Patient’s perspective

On admission, our father was hopeful that he would improve with treatment and was highly supportive of the academic contribution and presentation of his unique case. He found encouragement in the idea that others could learn from his situation, and he saw this as a positive perspective in the setting of an otherwise discouraging diagnosis. As his symptoms continued to worsen, we were very saddened to see his condition deteriorate. For both our father and our family, quality of life was highly important. Over a short period of time, our father had lost the ability to consistently and meaningfully interact with us. It was difficult to watch him be in so much distress and unable to control his movements, to the point where he was exhausted and could not find relief without sedation. Having to immobilise and sedate him for treatment was emotionally challenging, especially for our mother, who expressed great empathy and concern for his autonomy. She expressed that he ‘would not have wanted to continue like this, especially if he could not get better. This was not the life he would want.’ As our father developed further complications, we made the difficult decision to transition to hospice care, and he passed away shortly thereafter. Though we all acknowledge the emotional difficulty of discussing his passing, we wanted to honour his final wishes and fully support publication of his case.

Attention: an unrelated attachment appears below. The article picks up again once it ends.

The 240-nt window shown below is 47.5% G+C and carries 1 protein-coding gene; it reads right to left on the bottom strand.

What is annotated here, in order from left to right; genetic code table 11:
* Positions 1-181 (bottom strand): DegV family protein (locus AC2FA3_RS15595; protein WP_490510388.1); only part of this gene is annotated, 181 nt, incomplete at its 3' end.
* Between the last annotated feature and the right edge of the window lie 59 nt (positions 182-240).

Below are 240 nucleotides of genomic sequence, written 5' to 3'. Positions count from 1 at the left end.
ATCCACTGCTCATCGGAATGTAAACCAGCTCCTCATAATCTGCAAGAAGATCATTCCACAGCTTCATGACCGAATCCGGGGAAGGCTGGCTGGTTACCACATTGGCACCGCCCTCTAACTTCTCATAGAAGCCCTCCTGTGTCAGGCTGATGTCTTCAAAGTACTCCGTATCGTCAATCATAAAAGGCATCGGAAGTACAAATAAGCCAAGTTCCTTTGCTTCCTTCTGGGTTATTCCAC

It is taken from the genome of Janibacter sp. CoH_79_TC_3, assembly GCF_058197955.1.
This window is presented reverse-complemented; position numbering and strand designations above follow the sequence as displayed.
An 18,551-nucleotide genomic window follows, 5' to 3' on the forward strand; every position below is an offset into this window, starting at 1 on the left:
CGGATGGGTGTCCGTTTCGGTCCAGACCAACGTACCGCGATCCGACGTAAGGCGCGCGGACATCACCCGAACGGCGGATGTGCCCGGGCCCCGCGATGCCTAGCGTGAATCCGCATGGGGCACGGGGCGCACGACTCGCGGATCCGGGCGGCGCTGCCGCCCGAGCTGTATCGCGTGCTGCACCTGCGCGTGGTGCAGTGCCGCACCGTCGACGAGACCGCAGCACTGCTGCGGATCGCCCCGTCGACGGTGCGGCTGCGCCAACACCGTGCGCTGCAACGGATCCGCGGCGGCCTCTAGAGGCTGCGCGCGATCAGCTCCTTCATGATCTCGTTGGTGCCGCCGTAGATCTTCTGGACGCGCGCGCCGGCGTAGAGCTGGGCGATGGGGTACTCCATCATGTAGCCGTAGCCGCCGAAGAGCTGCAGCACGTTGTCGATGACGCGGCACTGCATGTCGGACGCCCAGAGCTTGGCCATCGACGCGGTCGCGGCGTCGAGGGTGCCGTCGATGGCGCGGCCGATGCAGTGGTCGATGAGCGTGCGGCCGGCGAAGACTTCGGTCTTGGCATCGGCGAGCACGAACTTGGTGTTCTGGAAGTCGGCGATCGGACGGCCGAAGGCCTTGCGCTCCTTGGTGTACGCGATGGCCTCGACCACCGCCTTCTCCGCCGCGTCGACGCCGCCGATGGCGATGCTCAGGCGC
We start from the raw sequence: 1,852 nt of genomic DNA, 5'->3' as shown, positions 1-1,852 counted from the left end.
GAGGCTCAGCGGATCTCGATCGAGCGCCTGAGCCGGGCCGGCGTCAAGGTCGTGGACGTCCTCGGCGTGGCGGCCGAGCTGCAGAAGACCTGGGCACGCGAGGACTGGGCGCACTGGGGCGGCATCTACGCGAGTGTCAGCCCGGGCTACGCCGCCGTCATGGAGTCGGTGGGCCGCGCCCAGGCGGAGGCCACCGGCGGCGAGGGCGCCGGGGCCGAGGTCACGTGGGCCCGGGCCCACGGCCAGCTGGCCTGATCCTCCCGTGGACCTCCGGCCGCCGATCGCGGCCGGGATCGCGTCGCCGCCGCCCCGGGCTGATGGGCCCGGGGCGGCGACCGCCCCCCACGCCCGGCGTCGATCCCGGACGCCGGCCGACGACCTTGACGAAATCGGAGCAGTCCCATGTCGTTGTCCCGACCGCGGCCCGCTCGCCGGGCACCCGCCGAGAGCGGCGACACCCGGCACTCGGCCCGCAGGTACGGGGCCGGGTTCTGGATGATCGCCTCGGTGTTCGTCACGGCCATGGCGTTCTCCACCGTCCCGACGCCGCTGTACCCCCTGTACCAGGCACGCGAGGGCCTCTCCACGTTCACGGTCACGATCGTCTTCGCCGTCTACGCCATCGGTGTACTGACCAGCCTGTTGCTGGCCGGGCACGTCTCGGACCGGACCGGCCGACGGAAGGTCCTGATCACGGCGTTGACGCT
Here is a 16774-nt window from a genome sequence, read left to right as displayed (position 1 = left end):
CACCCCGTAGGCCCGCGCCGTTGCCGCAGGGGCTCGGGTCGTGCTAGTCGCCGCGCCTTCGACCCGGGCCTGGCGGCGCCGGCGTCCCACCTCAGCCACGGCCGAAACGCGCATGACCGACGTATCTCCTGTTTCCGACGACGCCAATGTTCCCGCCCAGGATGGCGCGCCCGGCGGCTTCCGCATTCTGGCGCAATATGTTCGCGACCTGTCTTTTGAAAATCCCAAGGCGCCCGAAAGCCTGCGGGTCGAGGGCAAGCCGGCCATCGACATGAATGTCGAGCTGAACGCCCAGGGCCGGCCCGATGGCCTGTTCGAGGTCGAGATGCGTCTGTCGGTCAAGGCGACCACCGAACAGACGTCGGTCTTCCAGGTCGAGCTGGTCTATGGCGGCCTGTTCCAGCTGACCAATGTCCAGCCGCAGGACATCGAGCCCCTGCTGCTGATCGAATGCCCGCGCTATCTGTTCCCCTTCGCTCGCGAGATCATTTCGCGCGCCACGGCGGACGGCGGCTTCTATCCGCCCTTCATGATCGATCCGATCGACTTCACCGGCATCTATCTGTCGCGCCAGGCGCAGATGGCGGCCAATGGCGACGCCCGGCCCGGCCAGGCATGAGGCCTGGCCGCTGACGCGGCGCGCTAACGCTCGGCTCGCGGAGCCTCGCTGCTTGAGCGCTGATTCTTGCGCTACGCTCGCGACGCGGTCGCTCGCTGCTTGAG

Learning points

  • Haemichorea–haemiballism and haemiballism are rare hyperkinetic movement disorders. Haemiballism is characterised by large amplitude movements involving the proximal limb while chorea is characterised by smaller amplitude movements of the the distal extremities.

  • The differential diagnosis for acquired haemiballismus includes: acute ischaemic or haemorrhagic stroke, metabolic disturbance, traumatic brain injury, structural basal ganglia lesions/malignancy, vascular malformations, central nervous system infections and demyelinating plaques. Unlike immune-mediated paraneoplastic causes, metastatic lesions are unlikely to be associated with antibodies and are more likely to present unilaterally.

  • Metastatic lesions in the subthalamic nuclei causing haemiballismus are rare and have only been described in a few case reports.

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References

Footnotes

  • Contributors ALHA was involved in direct patient care, treatment delivery, interacting with and obtaining consent from the family, and conception and writing of the case report. TLS was involved in direct patient care, interacting with and obtaining consent from the family, recording the videos, editing the videos and conception and writing of the case report. MEG was involved with the conception and writing of the case report. SRJ was involved direct patient care, editing the videos and conception and writing of the case report.

  • Funding The authors have not declared a specific grant for this research from any funding agency in the public, commercial or not-for-profit sectors.

  • Competing interests None declared.

  • Provenance and peer review Not commissioned; externally peer reviewed.